I like using the merge because it keeps everything together and limits the use of temp or staging tables.
I have an application using a database that pulls updated inventory information every 30-minutes from another server.
The easiest (least sophisticated) solution is to delete the existing data then repopulate the entire table. This sucks for several reasons. Some of the biggest are that users can view a report between this delete and insert and get no data, if something goes wrong with the data pull then I've lost all your data, and I am updating 250,000 records when I only need to update 5,000 or so.
A better solution is to use an insert and an update statement (delete is not necessary in my case). But doing this usually requires a temporary table, table parameter, or a staging table. I hate using all three of those and avoid them whenever I can.
The MERGE statement is nice because I can perform the insert and update while only needing to pull the source data once. The syntax looks crazy, but it's not bad at all after you write a few.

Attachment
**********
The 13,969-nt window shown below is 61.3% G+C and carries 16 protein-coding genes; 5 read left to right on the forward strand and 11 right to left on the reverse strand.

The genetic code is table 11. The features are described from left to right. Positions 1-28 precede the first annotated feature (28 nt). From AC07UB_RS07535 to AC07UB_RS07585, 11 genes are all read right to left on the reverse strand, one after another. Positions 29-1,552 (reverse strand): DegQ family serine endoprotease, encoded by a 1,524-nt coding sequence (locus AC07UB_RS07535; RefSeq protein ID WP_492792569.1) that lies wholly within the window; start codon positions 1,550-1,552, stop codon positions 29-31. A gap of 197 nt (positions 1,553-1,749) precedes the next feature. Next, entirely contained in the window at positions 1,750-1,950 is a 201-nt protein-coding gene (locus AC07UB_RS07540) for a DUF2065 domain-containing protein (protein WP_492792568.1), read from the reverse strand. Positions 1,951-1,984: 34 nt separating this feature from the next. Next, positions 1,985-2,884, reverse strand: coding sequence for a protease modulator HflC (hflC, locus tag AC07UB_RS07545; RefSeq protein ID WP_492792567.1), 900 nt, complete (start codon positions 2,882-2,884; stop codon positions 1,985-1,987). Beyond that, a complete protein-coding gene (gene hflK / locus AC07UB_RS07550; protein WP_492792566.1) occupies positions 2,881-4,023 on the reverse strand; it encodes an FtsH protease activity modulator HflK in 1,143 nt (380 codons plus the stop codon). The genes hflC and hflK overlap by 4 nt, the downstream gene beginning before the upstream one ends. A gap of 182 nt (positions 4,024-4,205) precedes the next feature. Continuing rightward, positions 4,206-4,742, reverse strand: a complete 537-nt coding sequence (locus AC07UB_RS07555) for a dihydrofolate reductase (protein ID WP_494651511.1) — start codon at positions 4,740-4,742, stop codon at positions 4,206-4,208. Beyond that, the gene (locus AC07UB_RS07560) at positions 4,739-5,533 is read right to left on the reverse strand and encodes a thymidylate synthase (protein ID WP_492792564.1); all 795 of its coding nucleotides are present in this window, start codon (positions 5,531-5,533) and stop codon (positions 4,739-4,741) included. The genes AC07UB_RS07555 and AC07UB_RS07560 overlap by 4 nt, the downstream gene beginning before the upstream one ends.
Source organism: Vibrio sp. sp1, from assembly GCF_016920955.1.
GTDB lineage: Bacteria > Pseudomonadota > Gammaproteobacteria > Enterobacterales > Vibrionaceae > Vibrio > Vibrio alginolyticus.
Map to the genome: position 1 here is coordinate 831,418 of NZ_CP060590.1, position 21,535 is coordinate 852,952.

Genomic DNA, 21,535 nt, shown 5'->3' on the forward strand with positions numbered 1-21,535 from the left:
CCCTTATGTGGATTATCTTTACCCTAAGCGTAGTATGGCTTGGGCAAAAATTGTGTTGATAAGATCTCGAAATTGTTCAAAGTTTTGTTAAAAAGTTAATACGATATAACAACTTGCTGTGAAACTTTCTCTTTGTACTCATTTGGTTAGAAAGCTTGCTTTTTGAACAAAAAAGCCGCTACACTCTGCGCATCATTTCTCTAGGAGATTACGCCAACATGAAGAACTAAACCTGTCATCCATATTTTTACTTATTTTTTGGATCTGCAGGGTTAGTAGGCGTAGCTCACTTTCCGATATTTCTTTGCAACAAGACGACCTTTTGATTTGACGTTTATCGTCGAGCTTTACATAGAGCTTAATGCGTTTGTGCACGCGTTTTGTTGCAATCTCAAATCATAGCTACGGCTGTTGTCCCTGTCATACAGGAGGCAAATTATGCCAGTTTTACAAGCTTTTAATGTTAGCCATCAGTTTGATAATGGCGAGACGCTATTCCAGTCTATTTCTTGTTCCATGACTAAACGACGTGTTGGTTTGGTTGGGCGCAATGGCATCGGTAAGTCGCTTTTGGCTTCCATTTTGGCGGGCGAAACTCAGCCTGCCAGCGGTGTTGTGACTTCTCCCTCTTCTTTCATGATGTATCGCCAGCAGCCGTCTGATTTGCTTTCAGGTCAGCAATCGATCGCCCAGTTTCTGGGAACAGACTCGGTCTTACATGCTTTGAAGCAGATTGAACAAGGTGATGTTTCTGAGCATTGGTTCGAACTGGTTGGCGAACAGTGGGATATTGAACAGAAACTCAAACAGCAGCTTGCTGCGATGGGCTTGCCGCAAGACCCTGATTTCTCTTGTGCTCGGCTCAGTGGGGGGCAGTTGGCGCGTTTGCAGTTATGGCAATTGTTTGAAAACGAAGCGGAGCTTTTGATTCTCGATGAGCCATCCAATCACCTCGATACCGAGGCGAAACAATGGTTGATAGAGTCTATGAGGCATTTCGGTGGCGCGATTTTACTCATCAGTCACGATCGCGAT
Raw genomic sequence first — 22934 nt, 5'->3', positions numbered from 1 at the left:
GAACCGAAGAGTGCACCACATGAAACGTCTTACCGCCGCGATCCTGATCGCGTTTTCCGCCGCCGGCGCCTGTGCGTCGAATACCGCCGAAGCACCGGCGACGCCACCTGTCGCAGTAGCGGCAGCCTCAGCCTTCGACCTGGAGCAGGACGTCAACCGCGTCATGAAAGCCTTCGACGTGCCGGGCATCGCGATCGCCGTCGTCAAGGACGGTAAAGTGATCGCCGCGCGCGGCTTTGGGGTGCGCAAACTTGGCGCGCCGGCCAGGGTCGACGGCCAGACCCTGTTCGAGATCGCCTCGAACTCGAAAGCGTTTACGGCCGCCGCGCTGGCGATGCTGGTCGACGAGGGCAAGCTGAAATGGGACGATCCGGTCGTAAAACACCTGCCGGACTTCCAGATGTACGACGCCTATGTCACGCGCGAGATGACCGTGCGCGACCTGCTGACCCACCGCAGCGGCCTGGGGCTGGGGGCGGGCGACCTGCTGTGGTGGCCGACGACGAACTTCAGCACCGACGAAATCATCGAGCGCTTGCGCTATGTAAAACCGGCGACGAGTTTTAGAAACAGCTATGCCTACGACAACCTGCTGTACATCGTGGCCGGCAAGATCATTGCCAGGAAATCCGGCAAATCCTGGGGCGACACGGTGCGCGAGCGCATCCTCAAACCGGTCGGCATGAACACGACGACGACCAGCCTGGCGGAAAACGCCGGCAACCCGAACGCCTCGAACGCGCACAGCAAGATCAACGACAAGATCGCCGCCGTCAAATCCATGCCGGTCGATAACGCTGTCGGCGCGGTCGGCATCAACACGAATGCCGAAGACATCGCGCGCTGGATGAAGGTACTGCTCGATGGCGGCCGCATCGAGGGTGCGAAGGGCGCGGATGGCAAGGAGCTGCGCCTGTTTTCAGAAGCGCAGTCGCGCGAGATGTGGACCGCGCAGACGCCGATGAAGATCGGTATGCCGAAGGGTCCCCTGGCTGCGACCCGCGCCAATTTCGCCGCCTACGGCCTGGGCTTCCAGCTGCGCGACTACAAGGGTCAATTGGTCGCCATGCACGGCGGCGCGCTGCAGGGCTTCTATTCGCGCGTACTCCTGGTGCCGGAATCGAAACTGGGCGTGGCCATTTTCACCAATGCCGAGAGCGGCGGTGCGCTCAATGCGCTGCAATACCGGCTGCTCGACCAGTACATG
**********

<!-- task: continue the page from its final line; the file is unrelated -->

As far as the comment about not wanting to use vendor-specific syntax, well I just can't see it that way. I don't see much that is not vendor-specific. Sure, the MERGE is very different from what is in other databases, and it may stand out. However, it's not like anything moves from one platform to another without every single thing absolutely breaking in every significant way that just makes it easier to start from scratch anyways. Well, that's my personal experience at least. Each database type, MS SQL, MySQL, Oracle, DB2, Informix, etc...They all have their own special syntax rules (like SELECT TOP 1 is different in every freaking database it seems), functions, optimization techniques, and so on. It's not like a MERGE here and there is what is going to kill you on those conversions, you'll be dead long before you deal with rewriting the MERGE statements.